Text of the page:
A life or death battle for Yemen's Aden

A life or death battle for Yemen's Aden
Fighting between the government and the separatists, seen as a civil war within Yemen's already complex conflict, sparks fears it could break apart unless a peace deal is forged soon.
8 min read
29 August, 2019
Yemeni separatists have regained control of the country's interim capital of Aden [Getty]
Drastic changes are taking place in Aden as deadly fighting rages on for control of the city where the situation remains volatile. 

Aden, a strategic city in Yemen, is considered as the economic capital of the country. The port city overlooks the Gulf of Aden and the Arabian Sea and has one of the most important ports in the region.

Due to its strategic importance, local and regional powers are attempting to keep control of Aden or at least have influence on it.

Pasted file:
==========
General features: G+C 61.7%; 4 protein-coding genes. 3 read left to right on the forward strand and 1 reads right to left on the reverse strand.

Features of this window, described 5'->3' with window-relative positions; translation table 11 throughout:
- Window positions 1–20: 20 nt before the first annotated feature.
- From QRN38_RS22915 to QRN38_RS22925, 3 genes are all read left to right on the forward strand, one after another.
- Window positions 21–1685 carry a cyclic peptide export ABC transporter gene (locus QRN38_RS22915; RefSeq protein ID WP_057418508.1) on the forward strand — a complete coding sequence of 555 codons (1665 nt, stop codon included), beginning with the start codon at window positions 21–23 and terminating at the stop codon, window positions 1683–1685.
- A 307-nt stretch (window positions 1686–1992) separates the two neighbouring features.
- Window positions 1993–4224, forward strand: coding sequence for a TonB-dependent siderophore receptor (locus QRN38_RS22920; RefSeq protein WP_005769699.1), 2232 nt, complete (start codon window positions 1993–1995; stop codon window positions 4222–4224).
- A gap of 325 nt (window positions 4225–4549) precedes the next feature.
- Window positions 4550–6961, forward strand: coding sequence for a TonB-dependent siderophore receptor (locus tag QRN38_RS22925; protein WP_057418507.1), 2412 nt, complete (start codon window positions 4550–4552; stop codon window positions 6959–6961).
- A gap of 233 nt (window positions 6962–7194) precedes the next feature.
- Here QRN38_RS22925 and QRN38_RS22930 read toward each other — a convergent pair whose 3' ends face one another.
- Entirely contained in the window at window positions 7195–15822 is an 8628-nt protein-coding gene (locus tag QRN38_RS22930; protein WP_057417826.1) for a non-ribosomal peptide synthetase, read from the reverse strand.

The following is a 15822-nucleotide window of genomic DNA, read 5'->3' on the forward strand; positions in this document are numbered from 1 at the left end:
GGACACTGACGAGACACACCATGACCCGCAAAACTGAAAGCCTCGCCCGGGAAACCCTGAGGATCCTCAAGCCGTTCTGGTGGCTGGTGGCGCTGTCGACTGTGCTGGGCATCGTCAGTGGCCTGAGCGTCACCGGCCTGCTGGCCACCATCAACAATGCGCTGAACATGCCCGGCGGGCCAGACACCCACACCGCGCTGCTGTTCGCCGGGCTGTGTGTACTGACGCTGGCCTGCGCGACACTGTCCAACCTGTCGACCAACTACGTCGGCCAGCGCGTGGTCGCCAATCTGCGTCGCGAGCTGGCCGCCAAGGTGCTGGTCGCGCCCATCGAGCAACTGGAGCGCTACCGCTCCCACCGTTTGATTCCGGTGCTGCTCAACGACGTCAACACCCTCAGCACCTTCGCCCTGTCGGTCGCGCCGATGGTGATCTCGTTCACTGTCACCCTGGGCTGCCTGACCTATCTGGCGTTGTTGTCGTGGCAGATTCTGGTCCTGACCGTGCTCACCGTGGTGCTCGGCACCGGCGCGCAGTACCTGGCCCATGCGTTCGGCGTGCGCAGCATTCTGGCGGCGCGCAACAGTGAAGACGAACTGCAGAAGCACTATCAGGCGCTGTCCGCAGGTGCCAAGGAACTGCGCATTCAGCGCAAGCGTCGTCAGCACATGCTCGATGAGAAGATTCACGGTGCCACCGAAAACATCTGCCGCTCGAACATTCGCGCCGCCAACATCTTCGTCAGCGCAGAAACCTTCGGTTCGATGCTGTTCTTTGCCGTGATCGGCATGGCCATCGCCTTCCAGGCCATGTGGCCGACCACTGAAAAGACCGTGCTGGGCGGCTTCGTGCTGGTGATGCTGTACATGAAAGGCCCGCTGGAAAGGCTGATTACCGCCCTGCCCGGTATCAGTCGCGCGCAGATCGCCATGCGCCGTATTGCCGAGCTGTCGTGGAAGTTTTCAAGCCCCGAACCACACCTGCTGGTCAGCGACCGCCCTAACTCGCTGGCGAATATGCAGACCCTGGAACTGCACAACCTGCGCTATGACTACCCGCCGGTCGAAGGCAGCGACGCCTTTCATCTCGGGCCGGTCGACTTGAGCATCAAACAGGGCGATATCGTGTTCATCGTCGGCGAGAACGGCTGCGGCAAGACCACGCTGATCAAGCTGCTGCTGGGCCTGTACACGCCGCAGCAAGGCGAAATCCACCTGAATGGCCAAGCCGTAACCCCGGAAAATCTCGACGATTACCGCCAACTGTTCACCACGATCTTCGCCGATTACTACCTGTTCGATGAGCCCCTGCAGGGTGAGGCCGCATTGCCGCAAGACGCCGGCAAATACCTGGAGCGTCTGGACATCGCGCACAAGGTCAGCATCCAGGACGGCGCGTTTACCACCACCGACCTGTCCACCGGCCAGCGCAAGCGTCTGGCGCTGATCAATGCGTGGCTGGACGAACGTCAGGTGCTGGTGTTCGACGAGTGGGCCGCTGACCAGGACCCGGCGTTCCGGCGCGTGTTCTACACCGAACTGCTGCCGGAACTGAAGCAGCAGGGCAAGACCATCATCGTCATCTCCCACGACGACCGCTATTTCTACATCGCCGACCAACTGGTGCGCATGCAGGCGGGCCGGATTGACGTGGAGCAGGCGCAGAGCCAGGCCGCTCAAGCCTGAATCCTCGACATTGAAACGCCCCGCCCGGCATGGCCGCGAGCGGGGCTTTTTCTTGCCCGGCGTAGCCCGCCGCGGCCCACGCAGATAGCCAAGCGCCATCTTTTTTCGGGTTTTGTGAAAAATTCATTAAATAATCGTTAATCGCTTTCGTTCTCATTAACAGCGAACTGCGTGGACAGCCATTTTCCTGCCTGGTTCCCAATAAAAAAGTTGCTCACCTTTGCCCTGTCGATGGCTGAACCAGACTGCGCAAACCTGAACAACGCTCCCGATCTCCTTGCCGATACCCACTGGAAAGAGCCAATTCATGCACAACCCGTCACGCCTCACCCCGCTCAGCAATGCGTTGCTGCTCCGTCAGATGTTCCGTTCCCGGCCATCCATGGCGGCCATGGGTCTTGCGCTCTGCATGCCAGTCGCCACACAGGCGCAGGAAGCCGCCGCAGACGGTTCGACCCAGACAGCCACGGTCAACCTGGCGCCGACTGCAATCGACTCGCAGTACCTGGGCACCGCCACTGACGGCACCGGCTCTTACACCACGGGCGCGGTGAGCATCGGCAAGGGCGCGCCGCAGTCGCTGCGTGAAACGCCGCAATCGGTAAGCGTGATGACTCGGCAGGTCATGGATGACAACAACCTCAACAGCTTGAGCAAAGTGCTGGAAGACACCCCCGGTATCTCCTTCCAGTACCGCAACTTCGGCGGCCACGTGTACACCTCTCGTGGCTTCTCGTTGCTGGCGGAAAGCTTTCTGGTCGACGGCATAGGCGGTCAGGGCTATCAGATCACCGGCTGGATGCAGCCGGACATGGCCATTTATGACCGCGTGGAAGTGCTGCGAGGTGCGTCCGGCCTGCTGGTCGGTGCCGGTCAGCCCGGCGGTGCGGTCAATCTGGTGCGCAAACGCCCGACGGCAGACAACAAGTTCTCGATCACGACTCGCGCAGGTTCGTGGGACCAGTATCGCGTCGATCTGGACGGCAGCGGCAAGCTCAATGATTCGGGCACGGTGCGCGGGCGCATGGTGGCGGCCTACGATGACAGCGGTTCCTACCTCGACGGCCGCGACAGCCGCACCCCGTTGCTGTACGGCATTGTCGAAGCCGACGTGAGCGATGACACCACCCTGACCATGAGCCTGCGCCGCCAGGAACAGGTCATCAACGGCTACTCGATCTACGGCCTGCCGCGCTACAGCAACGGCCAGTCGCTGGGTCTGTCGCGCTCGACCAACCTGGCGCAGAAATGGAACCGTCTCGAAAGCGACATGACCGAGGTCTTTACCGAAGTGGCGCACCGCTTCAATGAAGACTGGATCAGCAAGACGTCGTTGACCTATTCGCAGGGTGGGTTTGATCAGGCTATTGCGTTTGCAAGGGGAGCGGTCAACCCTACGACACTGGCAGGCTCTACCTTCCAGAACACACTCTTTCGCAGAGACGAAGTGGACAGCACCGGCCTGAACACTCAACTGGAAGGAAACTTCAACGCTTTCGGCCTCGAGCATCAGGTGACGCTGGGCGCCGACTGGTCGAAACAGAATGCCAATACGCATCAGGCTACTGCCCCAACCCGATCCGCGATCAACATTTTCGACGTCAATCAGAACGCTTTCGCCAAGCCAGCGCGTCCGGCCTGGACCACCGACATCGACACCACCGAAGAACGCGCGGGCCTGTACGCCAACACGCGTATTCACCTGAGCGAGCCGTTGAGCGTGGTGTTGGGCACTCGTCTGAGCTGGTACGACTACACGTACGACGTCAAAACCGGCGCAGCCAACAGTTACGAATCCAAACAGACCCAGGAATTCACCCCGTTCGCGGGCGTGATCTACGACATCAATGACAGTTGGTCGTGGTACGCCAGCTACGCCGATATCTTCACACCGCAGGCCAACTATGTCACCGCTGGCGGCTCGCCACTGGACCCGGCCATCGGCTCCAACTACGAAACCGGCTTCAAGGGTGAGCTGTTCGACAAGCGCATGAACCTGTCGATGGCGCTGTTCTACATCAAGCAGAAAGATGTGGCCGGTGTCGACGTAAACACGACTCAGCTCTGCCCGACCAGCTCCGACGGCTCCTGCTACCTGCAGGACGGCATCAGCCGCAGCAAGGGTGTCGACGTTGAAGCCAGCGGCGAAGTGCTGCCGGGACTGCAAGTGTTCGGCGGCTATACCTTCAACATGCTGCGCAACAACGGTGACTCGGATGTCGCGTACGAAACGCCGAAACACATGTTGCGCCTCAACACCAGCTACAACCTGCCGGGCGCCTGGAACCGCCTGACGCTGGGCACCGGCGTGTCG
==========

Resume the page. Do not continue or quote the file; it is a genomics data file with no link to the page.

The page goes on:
The fighting between the government and the separatists, seen as a civil war within Yemen's already complex conflict, has sparked fears the country could break apart unless a peace deal is forged soon.

Analysts say the fight for the south is a key test for Saudi Arabia, which hopes to mediate a ceasefire so it can focus on its main mission: battling the Houthi rebels who captured the capital Sanaa in 2014.

Long the Arab world's poorest nation, Yemen is now split along two fronts after years of conflict that has left tens of thousands of people dead and pushed the country to the brink of famine.

On one front, southern forces and the government, backed by a Saudi-led coalition, are both battling the Houthis who are aligned with Riyadh's arch foe Iran.

On the other, the so-called Security Belt Forces – dominated by the separatist Southern Transitional Council (STC) and backed by the United Arab Emirates who are also part of the Saudi-led coalition – are fighting to regain the south's independence. They want to address what they say is a history of exploitation and marginalisation since Yemen's unification.